During the financial crisis, as the U.S. considered nationalizing the banks a socialist friend of mine confidently gloated to all who would listen that capitalism was dead. Greedy corporate swine had gotten their just desserts, and an era of central planning was imminent, he said. Of course, that was before the populist backlash hit, when most Americans expressed their displeasure with the government's overt involvement in the private sector. But it did seem that somehow, capitalism had broken down.
An op-ed in the New York Times today speaks on an aspect of this problem, though not directly related to the financial crisis. Yves Smith and Rob Parenteau write about how corporations' obsession with quarterly earnings to reward shareholders has led capitalism astray. Firms are increasingly neglecting investing for growth as a result. Smith and Parenteau write:
Over the past decade and a half, corporations have been saving more and investing less in their own businesses. A 2005 report from JPMorgan Research noted with concern that, since 2002, American corporations on average ran a net financial surplus of 1.7 percent of the gross domestic product -- a drastic change from the previous 40 years, when they had maintained an average deficit of 1.2 percent of G.D.P. More recent studies have indicated that companies in Europe, Japan and China are also running unprecedented surpluses.
The reason for all this saving in the United States is that public companies have become obsessed with quarterly earnings. To show short-term profits, they avoid investing in future growth. To develop new products, buy new equipment or expand geographically, an enterprise has to spend money -- on marketing research, product design, prototype development, legal expenses associated with patents, lining up contractors and so on.
And here's the solution they propose:
So instead of pursuing budget retrenchment, policymakers need to create incentives for corporations to reinvest their profits in business operations. One way to do this would be to impose an aggressive tax on retained earnings that are not reinvested within two years. Another approach would be a tax on the turnover of corporate financial investments that would raise the cost of speculating with profits, rather than putting them into the business.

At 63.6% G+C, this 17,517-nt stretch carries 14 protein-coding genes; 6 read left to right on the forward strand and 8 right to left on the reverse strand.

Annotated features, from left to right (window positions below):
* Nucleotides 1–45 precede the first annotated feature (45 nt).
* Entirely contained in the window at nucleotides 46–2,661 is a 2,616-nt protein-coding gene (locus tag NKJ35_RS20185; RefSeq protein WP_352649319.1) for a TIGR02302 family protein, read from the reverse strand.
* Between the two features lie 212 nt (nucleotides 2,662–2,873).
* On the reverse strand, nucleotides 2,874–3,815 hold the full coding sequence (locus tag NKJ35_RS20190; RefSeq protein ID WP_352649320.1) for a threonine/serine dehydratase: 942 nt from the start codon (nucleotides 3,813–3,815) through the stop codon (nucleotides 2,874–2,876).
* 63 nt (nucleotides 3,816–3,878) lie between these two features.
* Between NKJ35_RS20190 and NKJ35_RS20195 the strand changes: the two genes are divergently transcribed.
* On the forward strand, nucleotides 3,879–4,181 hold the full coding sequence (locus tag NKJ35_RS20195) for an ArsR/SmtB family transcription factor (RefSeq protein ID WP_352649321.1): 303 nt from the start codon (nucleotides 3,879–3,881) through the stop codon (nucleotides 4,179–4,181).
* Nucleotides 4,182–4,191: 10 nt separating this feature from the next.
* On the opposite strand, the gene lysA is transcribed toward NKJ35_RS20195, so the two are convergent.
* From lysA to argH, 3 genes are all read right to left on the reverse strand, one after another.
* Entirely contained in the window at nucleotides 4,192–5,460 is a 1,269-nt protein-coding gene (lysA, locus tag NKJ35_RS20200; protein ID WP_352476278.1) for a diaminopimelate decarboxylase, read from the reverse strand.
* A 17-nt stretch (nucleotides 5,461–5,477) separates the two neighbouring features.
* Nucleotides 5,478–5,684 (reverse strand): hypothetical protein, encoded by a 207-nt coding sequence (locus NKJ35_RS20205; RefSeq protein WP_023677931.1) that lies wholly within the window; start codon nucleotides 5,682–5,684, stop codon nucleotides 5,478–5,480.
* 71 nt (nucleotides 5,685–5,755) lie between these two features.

This might be a little extreme. The idea of penalizing corporations for taking the conservative route seems kind of crazy. After all, how many more firms would have gone bankrupt during the crisis without a cash cushion on hand during the credit crunch? That rainy day money came in handy when the storm hit.
But the authors are right that corporations generally should be investing more money in research and development instead of rewarding shareholders and executives. Without such investment, the U.S. would be on a stagnant path of low growth. What's causing them to embrace this lame strategy, rather than trying to expand?
One reason might be a lack of consumer demand. Certainly, weak economic prospects might be driving their behavior these days, but that wasn't a valid excuse between 2002 and 2007, a time period that the statistics above include. Instead, the investor culture of impatience is more to blame.
As Smith and Parenteau allude to, these days so much of investing is focused on quarterly earnings and share price that corporations are almost obsessed with such targets. But that has little to do with a fear of risk; it's more because shareholders demand it. Investors care less about the distant future than they do about near future.
This attitude championing instant gratification is at the heart of Americans' desire to get rich quick. Most people would prefer a fast buck than a bigger reward over a longer period of time. Indeed, that's part of what drove the housing bubble. Americans fell in love of the idea of nearly instant cash by flipping a house or refinancing within several months, instead of waiting for the value of their homes to slowly rise over years. Mortgage brokers and banks got their fees upfront and sold off the risk to willing investors who thought the yield on an ultra-safe real estate asset looked great. Of course, the same sentiment can be traced back to the Internet bubble as well.
But capitalism isn't fast. While a few innovative businesses do manage to make a lot of money legitimately very quickly, most don't. For an investment to pan out often takes a lot of work and a long time. That reality doesn't please an investor with the attention span of a gnat. Yet without patience, a capitalist economy will suffer the fate of weak growth and great bubble-driven volatility. Unfortunately, you can't make impatience illegal. Americans need to make a conscious choice to relax, and give investments time to succeed and flourish over a longer time horizon.
We want to hear what you think about this article. Submit a letter to the editor or write to firstname.lastname@example.org.